Irreconcilable Contradictions

In rereading Andrew Marvell today I was just as stunned now, as I was when I first found out that his poetry wasn’t discovered until almost thirty years after his death, and never fully appreciated until the nineteenth century. How did that happen? I mean, yes, there are explanations of how his work was not originally found. But what happened after it was? Did people read it for over a hundred years and say “Eh…” ? Really? Granted he didn’t write as much as some of his contemporaries (although he still wrote plenty), but the quality of his work far surpassed many. What strikes me the most is the way in which his poetry redefined conventional ideas. He found new ways of stating old thoughts, which is no small feat.
I am looking through almost a dozen Norton Anthologies right now, and several of his poems are featured, but the ones which interested me the most are To His Coy Mistress and A Dialogue Between the Soul and Body. While these two poems are seemingly concerned with different topics and devised in different styles, they fundamentally deal with the same contradictions and complements; the underlying philosophy is very much the same. Basically it seems that the the life of the spirit is in direct competition with the life of pleasure.
When I saw the poems are devised in different styles, I am not referring to the actual way they are written, which is identical. Both poems present an argument, and the logic of this argument is captured in the construction of the poem – both are written in couplets of iambic tetrameter, never faltering in the rhyme scheme. This regular rhythm adds to the persuasive nature of the poems, lending structure to the seemingly logical arguments. The constant enjambments give you very little time to react to what is being stated, as you are constantly carried from one line to the next in a smooth ceaseless flow. He doesn’t really give the reader time to think about it. Otherwise the flaws in the argument (intentional though they may be), would be immediately perceived. It takes several readings to really capture what he is saying, or better, what he is not saying.
A Dialogue Between the Soul and Body is obviously a dialogue, not just as implied by the title, but as the two entities, the body and soul, volley lamentations back and forth it is by all means a conversation. Coy Mistress, however, is also a dialogue. It is not overtly so, and can be seen as perhaps an internal dialogue, but there is a sense of conversation, or at the very least response. Why else would the speaker change his argument midway through? I would think the implication is that he receives a response and must alter his argument accordingly.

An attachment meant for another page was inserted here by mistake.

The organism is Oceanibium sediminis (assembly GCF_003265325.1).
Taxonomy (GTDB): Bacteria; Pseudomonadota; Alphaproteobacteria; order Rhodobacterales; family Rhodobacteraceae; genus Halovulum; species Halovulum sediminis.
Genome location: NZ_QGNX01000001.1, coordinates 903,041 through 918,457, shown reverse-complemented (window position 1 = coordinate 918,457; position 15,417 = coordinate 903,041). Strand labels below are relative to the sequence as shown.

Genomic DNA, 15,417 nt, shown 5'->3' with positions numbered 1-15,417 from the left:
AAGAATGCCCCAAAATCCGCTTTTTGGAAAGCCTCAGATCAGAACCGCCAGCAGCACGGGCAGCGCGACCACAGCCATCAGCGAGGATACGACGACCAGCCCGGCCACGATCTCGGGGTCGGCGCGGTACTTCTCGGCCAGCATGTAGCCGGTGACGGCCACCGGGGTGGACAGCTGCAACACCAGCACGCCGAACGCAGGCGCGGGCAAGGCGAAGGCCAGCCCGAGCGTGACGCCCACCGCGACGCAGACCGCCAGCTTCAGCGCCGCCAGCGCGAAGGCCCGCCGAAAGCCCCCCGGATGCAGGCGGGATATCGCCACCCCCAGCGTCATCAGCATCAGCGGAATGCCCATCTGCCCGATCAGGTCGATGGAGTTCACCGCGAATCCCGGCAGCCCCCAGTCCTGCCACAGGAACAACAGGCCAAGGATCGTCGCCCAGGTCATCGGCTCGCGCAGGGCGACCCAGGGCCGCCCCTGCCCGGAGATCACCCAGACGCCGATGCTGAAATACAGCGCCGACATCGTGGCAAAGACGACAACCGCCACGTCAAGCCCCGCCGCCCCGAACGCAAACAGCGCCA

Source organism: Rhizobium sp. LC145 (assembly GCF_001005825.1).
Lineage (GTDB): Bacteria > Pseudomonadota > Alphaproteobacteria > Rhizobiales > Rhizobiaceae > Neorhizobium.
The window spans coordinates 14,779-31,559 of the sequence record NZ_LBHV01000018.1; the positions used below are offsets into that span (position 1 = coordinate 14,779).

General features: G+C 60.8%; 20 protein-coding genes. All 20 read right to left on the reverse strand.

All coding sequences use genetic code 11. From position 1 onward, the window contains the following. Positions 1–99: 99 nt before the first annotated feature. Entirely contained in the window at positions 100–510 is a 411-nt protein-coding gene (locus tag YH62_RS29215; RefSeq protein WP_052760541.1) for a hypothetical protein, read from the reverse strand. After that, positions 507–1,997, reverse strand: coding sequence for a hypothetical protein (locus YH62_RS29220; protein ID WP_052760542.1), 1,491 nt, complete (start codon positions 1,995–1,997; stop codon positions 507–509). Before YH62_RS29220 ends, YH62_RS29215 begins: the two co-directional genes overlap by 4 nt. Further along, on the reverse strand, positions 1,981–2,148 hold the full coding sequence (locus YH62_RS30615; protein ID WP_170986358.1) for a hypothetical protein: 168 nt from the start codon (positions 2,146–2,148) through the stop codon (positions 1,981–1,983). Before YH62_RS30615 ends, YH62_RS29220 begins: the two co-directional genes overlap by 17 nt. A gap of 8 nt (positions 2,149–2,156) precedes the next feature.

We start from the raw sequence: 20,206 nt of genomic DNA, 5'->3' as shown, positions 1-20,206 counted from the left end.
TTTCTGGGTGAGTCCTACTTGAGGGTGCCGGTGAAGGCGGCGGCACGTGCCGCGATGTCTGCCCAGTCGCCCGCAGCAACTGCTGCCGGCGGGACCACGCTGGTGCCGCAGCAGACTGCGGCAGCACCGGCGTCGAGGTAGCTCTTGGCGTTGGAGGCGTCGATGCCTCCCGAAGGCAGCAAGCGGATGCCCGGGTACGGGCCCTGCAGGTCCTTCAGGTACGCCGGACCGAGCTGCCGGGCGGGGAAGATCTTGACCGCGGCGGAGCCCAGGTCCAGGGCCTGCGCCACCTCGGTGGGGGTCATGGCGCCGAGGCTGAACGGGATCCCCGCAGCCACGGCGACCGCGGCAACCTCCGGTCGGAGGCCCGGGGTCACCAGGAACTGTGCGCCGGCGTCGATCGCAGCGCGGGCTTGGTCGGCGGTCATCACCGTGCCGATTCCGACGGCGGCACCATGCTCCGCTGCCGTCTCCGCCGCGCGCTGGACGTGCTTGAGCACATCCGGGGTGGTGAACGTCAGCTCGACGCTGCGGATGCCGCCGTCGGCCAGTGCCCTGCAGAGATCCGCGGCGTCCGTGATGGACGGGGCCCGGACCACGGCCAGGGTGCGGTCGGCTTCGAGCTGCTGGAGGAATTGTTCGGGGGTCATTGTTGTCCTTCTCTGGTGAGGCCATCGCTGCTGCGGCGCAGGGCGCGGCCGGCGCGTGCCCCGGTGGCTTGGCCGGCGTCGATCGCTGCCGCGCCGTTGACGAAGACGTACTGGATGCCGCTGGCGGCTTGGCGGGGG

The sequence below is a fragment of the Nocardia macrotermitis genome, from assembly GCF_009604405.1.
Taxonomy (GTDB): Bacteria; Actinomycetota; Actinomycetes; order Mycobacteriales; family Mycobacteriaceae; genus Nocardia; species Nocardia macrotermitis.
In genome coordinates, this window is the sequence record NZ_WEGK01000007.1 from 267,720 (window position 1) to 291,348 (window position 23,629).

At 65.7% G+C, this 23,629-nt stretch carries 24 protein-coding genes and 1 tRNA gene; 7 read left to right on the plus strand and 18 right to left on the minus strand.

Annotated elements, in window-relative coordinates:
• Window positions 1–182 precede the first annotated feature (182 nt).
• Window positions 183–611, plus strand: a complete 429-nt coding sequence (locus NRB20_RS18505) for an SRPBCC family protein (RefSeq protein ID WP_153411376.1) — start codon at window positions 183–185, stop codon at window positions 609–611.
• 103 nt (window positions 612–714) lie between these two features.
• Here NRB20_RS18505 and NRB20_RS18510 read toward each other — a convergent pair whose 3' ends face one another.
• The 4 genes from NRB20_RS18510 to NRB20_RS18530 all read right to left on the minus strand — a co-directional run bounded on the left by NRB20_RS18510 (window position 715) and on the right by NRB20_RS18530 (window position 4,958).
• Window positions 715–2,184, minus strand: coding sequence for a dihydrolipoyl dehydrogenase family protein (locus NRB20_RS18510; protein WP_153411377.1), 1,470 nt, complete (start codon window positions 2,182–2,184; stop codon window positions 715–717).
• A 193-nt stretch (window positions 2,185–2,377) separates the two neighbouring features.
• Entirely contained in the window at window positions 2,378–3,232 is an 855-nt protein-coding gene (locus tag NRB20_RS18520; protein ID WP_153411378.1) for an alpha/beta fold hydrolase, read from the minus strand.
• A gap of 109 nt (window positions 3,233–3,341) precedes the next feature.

In the first poem Marvell attempts to construct a duet between the soul and body, irreconcilable opposites, examining the relationship between the incorporeal and material worlds while also discussing the various powers of the mind. The futility lies in the fact that neither participant has a chance of persuading the other in its case. In the second poem he presents, through his speaker, a highly edited version of reality. Only if there is no choice of eternity can the lover’s persuasions at a particular choice in life seem valid.
While the soul is fettered by the bones of the body, and the body is haunted by an inextricable spirit, the mistress is trapped by time. Life is self-limiting. Yet in the end, both poems remain inconclusive. The state of both the body and soul remain unchanged, along with the mistress’s coy and chaste status. The dialogue remains intact, in that it never moves forward. Even in the first poem as the body and soul become incendiary there is no sense of winning or losing. I personally find the soul’s assertions more compelling, especially in light of the verbal abuses the body seems be delivering. Yet I cannot but feel as though the body has the last word. Yes, the body has the last word literally, as in the last stanza is given to the body, but the last remark the body makes, answering the seemingly rhetorical question it just asked with an equally metaphorical statement, ends the poem on a powerful note. As for the mistress? She is hardly the point. Whether or not she concedes to the speaker does not detract from the reasoning of the lines, nor the impact of the end. Once again it seems the physical has a final say.
But even with close analysis it is difficult to find any explicit answer in either poem. There are conjectures, and opinions. I have a couple. I think Marvell favored the physical. Why else would he have his poems end the way they did? You don’t give the last word to the losing party. Even in Coy Mistress where the mistress is never actually heard from, the speaker does not again change his argument, because he doesn’t have to. The body has the last stanza because the soul has no reply, and cannot have any.
Yet these poems, even as they may favor the physical, are not temporal. The overarching philosophy and reasoning behind these dialogues transcend time, and remain everlasting. Even as the Coy Mistress is trapped by time, she exists eternally.These dialogues are irreconcilable because they can be had again and again ad infinitum. Marvell may provide his point of view through the speakers and positioning of lines, but the fundamental ideas outlined here resist resolution.
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